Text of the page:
Omaha, Nebraska DUI Defense Lawyer

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DUI Defense Attorney in Omaha

Every day, dozens of people in or near Omaha, Nebraska, get pulled over, arrested, and charged with driving under the influence (DUI). The offense is the most common crime for upstanding people with no criminal background to get accused of committing. Because law enforcement does not have to prove that you intentionally broke the law – only that you were impaired and were in a vehicle – defending against these criminal charges is not easy.

Worse, the penalties of a conviction are far higher than one would expect, given that most DUI cases do not have a victim.

The DUI-defense attorneys at The Criminal Defense Firm strive to legally represent people in Omaha, Nebraska, who have been charged with drugged or drunk driving. With our legal help, numerous DUI defendants have successfully raised defenses that led to their charges getting dropped, an acquittal at trial, or drastically reduced penalties of a conviction.

Put our highly experienced team on your side

Brian J. Kuester
Brian J. Kuester

Former U.S. Attorney

Former DA

Amanda Marshall
Amanda Marshall

Former U.S. Attorney

Local Counsel

Joe Brown
Joe Brown

Former U.S. Attorney
& Former District Attorney

Local Counsel

John W. Sellers
John W. Sellers

Former Senior Trial Attorney
U.S. Department of Justice

Local Counsel

John W. Sellers
Linda Julin McNamara

Former Chief, DOJ Appeals

Local Counsel

Elizabeth Stepp
Elizabeth Stepp

Litigation Counsel

Aaron L. Wiley
Aaron L. Wiley

Former Federal Prosecutor

Local Counsel

Roger Bach
Roger Bach

Former Special Agent (OIG)

Timothy E. Allen
Timothy E. Allen

Former Senior Special Agent

Chris Quick
Chris Quick

Former Special Agent (FBI & IRS-CI)

David M. Bentz
David M. Bentz

Former U.S. Secret Service Agent

Ray Yuen
Ray Yuen

Former Supervisory Special Agent (FBI)

Nebraska’s Strict DUI Laws

Nebraska has several state statutes that cover DUI. The most important among them is Nebraska Revised Statute 60-6,196. This is the state law that forbids impaired driving.

However, there are two elements to the law that are important to know. Only one of them is common for state DUI laws.

The first is a fairly typical aspect that nevertheless comes as surprising for many people. The law defines being “under the influence” as either:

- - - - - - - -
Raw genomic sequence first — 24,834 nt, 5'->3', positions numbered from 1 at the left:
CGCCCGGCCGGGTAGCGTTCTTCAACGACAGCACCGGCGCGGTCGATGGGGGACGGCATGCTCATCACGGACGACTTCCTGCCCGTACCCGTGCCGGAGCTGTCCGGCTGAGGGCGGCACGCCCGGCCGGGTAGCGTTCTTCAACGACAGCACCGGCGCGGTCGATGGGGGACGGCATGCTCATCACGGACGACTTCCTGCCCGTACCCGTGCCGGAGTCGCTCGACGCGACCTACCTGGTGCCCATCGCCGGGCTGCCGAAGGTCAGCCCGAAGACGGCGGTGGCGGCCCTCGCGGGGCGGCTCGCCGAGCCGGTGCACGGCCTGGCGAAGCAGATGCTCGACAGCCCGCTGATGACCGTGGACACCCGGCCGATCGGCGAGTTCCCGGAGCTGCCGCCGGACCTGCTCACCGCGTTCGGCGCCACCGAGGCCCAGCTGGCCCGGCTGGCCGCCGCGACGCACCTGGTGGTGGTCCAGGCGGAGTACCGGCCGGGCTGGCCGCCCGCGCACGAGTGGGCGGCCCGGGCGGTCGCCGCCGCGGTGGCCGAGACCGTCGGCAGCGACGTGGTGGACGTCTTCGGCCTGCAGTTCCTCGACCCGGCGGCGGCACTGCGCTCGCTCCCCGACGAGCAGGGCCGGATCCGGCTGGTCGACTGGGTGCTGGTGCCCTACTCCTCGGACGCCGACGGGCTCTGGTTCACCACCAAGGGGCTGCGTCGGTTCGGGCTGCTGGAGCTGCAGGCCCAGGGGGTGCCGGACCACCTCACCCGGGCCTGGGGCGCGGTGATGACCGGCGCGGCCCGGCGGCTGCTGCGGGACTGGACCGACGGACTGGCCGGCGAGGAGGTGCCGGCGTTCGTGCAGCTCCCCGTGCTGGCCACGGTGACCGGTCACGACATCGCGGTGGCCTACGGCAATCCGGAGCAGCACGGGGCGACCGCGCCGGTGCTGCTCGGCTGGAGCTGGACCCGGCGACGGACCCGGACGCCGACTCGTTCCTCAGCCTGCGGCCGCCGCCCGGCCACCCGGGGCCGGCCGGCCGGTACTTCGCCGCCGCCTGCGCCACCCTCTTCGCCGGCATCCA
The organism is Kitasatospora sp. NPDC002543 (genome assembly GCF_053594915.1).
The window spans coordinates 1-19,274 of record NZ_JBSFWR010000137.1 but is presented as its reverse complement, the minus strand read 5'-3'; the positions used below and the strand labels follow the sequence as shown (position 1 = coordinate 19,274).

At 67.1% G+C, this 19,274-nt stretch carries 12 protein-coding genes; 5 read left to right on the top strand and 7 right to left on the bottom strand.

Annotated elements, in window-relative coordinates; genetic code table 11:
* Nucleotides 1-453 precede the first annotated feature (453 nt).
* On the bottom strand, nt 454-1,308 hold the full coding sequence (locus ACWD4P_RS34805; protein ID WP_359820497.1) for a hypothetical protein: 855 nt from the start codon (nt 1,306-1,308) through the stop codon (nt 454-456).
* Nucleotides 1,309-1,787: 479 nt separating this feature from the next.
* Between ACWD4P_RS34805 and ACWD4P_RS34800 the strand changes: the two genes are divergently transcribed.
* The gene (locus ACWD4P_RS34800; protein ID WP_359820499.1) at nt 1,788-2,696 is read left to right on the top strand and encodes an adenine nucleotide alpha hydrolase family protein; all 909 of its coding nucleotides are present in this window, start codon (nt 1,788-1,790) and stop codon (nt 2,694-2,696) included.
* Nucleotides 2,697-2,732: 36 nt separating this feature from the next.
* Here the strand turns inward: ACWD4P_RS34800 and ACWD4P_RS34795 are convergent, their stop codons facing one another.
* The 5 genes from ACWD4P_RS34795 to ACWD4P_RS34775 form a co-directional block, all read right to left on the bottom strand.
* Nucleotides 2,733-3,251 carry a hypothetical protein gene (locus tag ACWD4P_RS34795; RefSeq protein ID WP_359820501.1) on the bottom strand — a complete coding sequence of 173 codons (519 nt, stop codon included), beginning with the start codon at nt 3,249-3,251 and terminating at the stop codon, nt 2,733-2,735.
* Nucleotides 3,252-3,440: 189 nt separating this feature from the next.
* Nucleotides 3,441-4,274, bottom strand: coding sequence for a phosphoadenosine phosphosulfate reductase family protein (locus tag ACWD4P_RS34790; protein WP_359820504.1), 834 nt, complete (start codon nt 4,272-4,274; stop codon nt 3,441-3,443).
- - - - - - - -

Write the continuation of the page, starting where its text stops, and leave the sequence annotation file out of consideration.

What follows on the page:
1. Having a blood alcohol content, or BAC, of 0.08 percent or higher, or
  2. Being too impaired to drive.

This is important because it means that you can be arrested and convicted for drunk driving even if your BAC was below the legal limit. Even if you get arrested and blow a 0.04 percent on the officer’s breathalyzer, you can still end up getting convicted for DUI based on the officer’s testimony that he or she thought you were too inebriated to drive safely. These are known as “low blow” cases, and they are extremely frustrating because the arresting officer’s testimony often consists of generalized statements about your appearance – phrases like “slurred speech” and “glassy-eyed” are common – that are nevertheless persuasive to the jury.

The second aspect of Nebraska’s DUI law is very unusual. The law is not confined to driving a motor vehicle while under the influence of drugs or alcohol. Instead, it covers people who are “in the actual physical control of any motor vehicle.”

This strange wording has been very broadly interpreted by courts in Nebraska. In one especially prominent case, a man was convicted for DUI because he was drunk and sleeping in his truck with the engine on because it was cold outside. Not only is it not necessary for police to see you driving your vehicle, you can even be convicted for DUI by exerting any control over it.

Draconian Penalties for a DUI Conviction in Omaha

The penalties of a DUI conviction are extremely steep, especially given the fact that most convictions come from instances where no one got hurt. Those penalties come in the following forms:

  • License revocations
  • Jail time
  • Fines
  • Probation
  • Other legal obligations, like community service or completing a substance abuse course
  • Collateral consequences of a conviction

While most people tend to focus on the penalties that courts can impose, it is important to appreciate the collateral consequences of a DUI conviction, as they can be far more potent than they are for other criminal offenses.

The collateral consequences of a criminal conviction are those meted out by society, often in the form of your social network of friends and acquaintances, your employer, or other companies that you deal with. These collateral consequences happen in a lot of different ways, like:

  • Social stigmatization, like losing friends over the conviction
  • Losing your job because you can no longer drive to the workplace
  • Paying more for car insurance
  • Becoming ineligible for professional certifications or other opportunities that require a clean criminal history